We joined the road which took us to Hubberholme which on one level was better than the mud but the standing water often went from one side of the lane to the other. We crossed the bridge by the pub, which was giving conflicting information about opening times, and then risked taking the camera out for a picture of the church.


Hubberholme Church

We rounded the church and then dropped back to the river and continued across waterlogged pasture. We could appreciate that in better weather this would be a lovely spot, but not that day. We missed the stone circle (it was probably underwater) and eventually made our way to Yockenthwaite. Every gate and every stile was a chore but we were still in relatively good spirits despite everything. We crossed the bridge and back tracked on the other bank to Low Raisgill. We were really looking forward to getting in the warm and drying off and if there was ever a day when we wanted a friendly reception then this was it. Oh boy, were we about to be disappointed!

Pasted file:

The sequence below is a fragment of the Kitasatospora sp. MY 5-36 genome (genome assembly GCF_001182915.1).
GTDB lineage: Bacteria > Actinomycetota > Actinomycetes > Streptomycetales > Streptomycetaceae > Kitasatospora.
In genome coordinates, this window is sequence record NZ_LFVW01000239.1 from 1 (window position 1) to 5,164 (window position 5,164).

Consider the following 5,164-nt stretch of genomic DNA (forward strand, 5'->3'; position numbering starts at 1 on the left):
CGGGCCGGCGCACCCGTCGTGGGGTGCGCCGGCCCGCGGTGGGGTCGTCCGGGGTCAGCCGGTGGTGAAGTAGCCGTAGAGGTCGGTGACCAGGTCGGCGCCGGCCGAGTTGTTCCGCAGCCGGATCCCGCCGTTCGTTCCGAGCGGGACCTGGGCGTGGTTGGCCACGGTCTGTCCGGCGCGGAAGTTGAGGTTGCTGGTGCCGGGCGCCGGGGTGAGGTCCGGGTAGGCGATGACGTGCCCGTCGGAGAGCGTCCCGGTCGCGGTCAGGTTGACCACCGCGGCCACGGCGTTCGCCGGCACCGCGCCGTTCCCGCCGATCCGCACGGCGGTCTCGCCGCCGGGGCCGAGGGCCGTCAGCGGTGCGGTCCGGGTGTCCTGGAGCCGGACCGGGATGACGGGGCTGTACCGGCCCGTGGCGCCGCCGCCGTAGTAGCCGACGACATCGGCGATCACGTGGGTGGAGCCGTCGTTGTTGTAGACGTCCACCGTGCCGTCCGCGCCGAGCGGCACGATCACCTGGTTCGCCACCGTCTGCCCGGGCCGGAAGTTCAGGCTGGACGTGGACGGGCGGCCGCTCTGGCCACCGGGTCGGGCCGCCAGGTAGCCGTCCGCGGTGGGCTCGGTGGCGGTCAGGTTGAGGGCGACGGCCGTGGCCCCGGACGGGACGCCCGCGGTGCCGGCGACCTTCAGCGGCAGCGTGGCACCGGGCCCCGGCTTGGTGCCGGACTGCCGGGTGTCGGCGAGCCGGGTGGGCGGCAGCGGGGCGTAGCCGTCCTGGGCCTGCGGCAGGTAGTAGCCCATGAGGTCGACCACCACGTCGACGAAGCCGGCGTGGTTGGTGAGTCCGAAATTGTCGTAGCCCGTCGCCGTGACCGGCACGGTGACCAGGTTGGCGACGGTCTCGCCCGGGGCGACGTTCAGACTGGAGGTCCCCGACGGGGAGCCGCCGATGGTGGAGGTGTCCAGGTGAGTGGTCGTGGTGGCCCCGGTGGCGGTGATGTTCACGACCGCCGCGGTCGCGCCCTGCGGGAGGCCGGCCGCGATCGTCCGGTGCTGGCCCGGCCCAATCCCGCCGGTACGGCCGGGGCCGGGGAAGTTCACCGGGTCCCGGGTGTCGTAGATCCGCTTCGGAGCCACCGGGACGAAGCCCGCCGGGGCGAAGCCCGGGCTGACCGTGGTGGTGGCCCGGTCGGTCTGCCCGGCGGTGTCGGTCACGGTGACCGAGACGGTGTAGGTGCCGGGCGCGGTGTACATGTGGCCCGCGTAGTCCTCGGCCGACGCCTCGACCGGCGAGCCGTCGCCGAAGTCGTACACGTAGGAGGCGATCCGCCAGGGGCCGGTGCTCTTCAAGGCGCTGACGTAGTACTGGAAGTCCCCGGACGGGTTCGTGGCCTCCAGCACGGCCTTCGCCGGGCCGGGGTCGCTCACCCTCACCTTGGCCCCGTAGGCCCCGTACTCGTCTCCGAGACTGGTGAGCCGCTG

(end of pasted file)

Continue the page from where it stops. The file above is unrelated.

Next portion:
Low Raisgill

I’m sure many have stayed at Low Raisgill on the Dales Way and had a very nice time and would return. Well, our account will, unfortunately, redress the balance somewhat.

We knocked on the front door and Mrs M appeared at another door. She asked us to go in via the garage, which as we were dripping rivers of water, was totally understandable. She was well prepared as there was a washing line set up with hangers. We hung up our waterproofs and took our boots off and we were assured that everything would be dry in the morning. Again all good, possibly.

We were taken to our room which was a good size and had a large double plus a large single bed. The bathroom was tiny but fine.

Mrs M was still in the room with us and started to tell us that the heating would only be on for the next 2 hours. She said that she didn’t know how to change it so that was it. Bearing in mind we were cold and damp, this was the worst news we could be given.